Like the bright-eyed, temperamental female for whom she is named, Scarlett has had problems with the opposite sex. One suitor, Rhett, was poisoned. Misha, Blue Meanie and Percy flew the coop after a few good meals. Then last week, after months of high flying courtship, her latest beau, Ashley, was shot.
"I'm sure it's frustrating for Scarlett," says John Barber, a data processing manager and part-time manservant to the 4-year-old peregrine falcon that nests on the 33rd floor of Baltimore's tallest building.
Ashley was found hiking down a suburban street in West Baltimore last week, an embarrassing state for a bird capable of snatching pigeons from the sky at 170 miles per hour. A wing bone was broken, apparently from a shotgun wound.
The wound does not endanger the 2-year-old falcon's life, but it does put in doubt his ability to survive independently and mate successfully with Scarlett. The wingbone is crucial for steering and the female demands a high flying courtship.
Ashley was the fifth male introduced to Scarlett by the Peregrine Falcon Fund, a nonprofit group that has been trying to reestablish falcons in the east since 1975. The birds began disappearing in the late 1940s, victims of pesticides. By 1970 they were extinct east of the Mississippi.
In the last eight years more than 350 captive-bred falcons have been released into wild lands beside the Atlantic. Scarlett was set loose on an island on Maryland's Eastern Shore in 1978. Two days later, the black-eyed predator spurned her island paradise and moved to the city.
"Peregrines are attracted by high cliffs. She headed for the highest thing she could find," says Barber, who works for the United States Fidelity and Guaranty Co., a dozen floors below the ledge where Scarlett nests. "Skyscrapers to them are nothing more than cliffs. And with pigeon populations in cities, they have an inexhaustible food source."
Barber has a degree in zoology. Ironically he gave up a wildlife job at the Smithsonian in Washington to work with computers at USF&G. Having Scarlett as a tenant, he admits, made both the job and the city more attractive.
"Baltimore's got a peregrine falcon in it," says the 29-year-old Barber, who has a slow, precise manner of speaking. "As far as I'm concerned, that's all it needs."
Scarlett has raised 16 young, all of them planted by Peregrine Fund biologists in her nest. The falcons have become something of an obsession in this city of seagulls, pigeons and overgrown Orioles.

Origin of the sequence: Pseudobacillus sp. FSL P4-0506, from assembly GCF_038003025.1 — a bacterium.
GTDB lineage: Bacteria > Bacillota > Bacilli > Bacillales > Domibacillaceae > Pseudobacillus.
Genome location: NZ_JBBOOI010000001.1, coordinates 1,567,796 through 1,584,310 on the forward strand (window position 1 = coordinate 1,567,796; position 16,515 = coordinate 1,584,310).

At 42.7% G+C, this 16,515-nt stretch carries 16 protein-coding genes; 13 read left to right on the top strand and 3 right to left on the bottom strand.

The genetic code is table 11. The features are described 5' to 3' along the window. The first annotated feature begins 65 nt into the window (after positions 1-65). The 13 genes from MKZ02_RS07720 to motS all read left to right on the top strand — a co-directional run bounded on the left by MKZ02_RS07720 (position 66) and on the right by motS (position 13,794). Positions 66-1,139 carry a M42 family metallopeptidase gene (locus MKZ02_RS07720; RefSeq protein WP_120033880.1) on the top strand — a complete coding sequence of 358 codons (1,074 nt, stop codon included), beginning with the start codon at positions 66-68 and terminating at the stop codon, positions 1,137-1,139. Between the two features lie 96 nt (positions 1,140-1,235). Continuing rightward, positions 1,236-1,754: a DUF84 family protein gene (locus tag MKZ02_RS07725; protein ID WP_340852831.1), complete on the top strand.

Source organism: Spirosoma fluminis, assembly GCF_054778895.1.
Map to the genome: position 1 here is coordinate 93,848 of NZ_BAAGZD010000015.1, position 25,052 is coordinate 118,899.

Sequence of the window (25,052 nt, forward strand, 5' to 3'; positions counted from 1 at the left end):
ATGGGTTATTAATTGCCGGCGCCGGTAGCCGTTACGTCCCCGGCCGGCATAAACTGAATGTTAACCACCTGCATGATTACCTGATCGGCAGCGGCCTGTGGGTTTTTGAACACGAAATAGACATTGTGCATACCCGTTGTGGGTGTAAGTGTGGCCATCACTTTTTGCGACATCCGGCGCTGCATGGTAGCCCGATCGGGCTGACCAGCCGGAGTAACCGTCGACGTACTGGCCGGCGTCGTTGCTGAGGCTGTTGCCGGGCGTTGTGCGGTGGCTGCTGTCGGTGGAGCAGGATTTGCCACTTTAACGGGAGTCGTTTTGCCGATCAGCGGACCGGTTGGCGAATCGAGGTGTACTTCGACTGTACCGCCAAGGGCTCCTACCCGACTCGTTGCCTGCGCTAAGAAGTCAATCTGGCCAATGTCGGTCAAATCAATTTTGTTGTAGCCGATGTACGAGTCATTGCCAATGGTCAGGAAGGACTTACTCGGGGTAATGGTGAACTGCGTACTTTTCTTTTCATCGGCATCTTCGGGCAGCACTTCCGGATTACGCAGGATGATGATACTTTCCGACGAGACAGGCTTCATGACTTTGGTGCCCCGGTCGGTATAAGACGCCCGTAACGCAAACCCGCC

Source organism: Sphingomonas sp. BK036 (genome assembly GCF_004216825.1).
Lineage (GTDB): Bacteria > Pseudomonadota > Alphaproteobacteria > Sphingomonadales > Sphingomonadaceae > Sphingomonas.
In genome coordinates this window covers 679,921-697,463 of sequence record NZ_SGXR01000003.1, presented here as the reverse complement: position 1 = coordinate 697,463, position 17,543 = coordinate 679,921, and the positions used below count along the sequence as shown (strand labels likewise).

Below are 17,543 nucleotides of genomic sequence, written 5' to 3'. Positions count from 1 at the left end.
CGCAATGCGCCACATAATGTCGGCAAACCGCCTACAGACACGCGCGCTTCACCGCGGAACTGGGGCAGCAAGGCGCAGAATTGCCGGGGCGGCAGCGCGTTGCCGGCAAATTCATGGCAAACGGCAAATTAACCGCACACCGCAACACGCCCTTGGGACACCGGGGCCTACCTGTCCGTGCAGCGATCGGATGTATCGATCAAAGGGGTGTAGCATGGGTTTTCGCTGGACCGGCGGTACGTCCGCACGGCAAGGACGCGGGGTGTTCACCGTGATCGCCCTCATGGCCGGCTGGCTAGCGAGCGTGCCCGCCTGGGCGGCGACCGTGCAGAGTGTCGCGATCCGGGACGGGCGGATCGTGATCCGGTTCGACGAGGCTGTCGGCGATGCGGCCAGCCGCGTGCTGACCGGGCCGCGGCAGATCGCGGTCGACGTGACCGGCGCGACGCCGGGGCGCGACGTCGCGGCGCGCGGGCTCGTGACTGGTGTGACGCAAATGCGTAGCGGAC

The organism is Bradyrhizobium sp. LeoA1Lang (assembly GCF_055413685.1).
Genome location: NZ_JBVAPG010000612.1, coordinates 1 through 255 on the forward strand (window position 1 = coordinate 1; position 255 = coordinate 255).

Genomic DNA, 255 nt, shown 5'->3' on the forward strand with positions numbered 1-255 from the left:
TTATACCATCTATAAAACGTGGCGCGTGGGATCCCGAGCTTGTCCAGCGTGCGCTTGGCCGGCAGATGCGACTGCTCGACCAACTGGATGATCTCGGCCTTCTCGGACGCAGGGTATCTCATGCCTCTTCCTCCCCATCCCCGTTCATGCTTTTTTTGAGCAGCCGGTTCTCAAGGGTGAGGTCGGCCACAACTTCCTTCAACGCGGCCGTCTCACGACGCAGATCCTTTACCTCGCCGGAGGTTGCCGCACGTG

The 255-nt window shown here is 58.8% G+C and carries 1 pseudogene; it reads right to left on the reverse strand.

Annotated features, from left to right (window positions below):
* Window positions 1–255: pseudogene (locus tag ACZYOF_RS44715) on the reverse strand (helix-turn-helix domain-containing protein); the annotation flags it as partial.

Just as the mating of the giant pandas has captivated Washington, so has Scarlett's hapless romance been followed in Baltimore like some tragic soap opera. Headlines beg the question, When Will Scarlett Wed?
In Rhett, Scarlett seemed to have met an ideal mate. Though he came on the scene in 1980, too late for mating season, Rhett stuck around to help Scarlett raise four adopted young. Before the next mating season arrived, Rhett ate a pigeon that had eaten strychnine-laced grain set out by dock workers to kill rats.
Ashley and Scarlett revived romantic hopes. The two had begun to bow and call to each other. They had even made a few precourtship flights together. Barber and the rest of Baltimore's bird watchers were waiting for spring like proud parents.
So last week's shooting was particularly upsetting. Veterinarians at the Army's Aberdeen Proving Ground in northeastern Maryland, where Ashley is recuperating, say it will probably be at least a month before they know if Ashley will be ready for his spring duties.
In the meantime, Scarlett searches the sky above Baltimore's harbor for pigeons and, presumably Ashley, while her fans watch her through a one-way window on the 33rd floor of this 37-story building.
"She has become accustomed to hearing typewriters and telephones," says Barber. "Oh yes, even television cameras."